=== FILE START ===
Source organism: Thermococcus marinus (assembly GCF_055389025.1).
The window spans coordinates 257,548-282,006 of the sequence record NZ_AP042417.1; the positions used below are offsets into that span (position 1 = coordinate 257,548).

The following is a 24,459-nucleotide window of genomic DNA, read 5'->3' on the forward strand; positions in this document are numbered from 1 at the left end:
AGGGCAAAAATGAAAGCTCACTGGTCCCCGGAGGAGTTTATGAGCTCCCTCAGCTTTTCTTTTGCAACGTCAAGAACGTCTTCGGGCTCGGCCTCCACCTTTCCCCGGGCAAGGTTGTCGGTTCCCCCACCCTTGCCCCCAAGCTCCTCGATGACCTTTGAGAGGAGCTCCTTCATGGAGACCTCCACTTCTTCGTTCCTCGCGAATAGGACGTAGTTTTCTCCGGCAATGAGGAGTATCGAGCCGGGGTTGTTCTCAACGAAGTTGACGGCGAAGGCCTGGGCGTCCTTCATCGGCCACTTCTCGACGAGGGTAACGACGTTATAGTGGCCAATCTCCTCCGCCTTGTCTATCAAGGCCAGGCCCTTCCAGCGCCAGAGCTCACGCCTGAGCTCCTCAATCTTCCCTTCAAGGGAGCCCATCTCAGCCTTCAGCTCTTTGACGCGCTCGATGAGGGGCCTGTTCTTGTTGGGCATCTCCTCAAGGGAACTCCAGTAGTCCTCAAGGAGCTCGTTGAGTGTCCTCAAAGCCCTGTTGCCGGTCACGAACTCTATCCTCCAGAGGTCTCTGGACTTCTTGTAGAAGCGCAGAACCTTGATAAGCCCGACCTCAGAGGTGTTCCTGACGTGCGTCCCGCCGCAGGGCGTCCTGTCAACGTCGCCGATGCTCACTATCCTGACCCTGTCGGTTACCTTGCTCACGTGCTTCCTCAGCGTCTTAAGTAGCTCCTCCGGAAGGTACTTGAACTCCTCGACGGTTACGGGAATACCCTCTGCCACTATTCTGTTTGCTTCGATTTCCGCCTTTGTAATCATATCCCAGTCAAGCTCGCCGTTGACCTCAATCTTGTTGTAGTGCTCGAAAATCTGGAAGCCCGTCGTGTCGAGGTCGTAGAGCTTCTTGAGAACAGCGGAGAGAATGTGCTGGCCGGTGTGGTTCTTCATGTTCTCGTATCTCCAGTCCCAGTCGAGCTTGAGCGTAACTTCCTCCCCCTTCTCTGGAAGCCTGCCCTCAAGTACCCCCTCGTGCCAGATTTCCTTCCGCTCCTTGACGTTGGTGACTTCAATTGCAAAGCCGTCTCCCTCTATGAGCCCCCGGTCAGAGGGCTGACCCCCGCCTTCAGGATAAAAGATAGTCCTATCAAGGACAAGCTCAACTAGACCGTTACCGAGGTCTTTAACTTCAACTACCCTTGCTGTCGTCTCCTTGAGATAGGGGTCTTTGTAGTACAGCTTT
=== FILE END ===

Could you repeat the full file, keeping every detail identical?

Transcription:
Source organism: Thermococcus marinus (assembly GCF_055389025.1).
The window spans coordinates 257,548-282,006 of the sequence record NZ_AP042417.1; the positions used below are offsets into that span (position 1 = coordinate 257,548).

The following is a 24,459-nucleotide window of genomic DNA, read 5'->3' on the forward strand; positions in this document are numbered from 1 at the left end:
AGGGCAAAAATGAAAGCTCACTGGTCCCCGGAGGAGTTTATGAGCTCCCTCAGCTTTTCTTTTGCAACGTCAAGAACGTCTTCGGGCTCGGCCTCCACCTTTCCCCGGGCAAGGTTGTCGGTTCCCCCACCCTTGCCCCCAAGCTCCTCGATGACCTTTGAGAGGAGCTCCTTCATGGAGACCTCCACTTCTTCGTTCCTCGCGAATAGGACGTAGTTTTCTCCGGCAATGAGGAGTATCGAGCCGGGGTTGTTCTCAACGAAGTTGACGGCGAAGGCCTGGGCGTCCTTCATCGGCCACTTCTCGACGAGGGTAACGACGTTATAGTGGCCAATCTCCTCCGCCTTGTCTATCAAGGCCAGGCCCTTCCAGCGCCAGAGCTCACGCCTGAGCTCCTCAATCTTCCCTTCAAGGGAGCCCATCTCAGCCTTCAGCTCTTTGACGCGCTCGATGAGGGGCCTGTTCTTGTTGGGCATCTCCTCAAGGGAACTCCAGTAGTCCTCAAGGAGCTCGTTGAGTGTCCTCAAAGCCCTGTTGCCGGTCACGAACTCTATCCTCCAGAGGTCTCTGGACTTCTTGTAGAAGCGCAGAACCTTGATAAGCCCGACCTCAGAGGTGTTCCTGACGTGCGTCCCGCCGCAGGGCGTCCTGTCAACGTCGCCGATGCTCACTATCCTGACCCTGTCGGTTACCTTGCTCACGTGCTTCCTCAGCGTCTTAAGTAGCTCCTCCGGAAGGTACTTGAACTCCTCGACGGTTACGGGAATACCCTCTGCCACTATTCTGTTTGCTTCGATTTCCGCCTTTGTAATCATATCCCAGTCAAGCTCGCCGTTGACCTCAATCTTGTTGTAGTGCTCGAAAATCTGGAAGCCCGTCGTGTCGAGGTCGTAGAGCTTCTTGAGAACAGCGGAGAGAATGTGCTGGCCGGTGTGGTTCTTCATGTTCTCGTATCTCCAGTCCCAGTCGAGCTTGAGCGTAACTTCCTCCCCCTTCTCTGGAAGCCTGCCCTCAAGTACCCCCTCGTGCCAGATTTCCTTCCGCTCCTTGACGTTGGTGACTTCAATTGCAAAGCCGTCTCCCTCTATGAGCCCCCGGTCAGAGGGCTGACCCCCGCCTTCAGGATAAAAGATAGTCCTATCAAGGACAAGCTCAACTAGACCGTTACCGAGGTCTTTAACTTCAACTACCCTTGCTGTCGTCTCCTTGAGATAGGGGTCTTTGTAGTACAGCTTT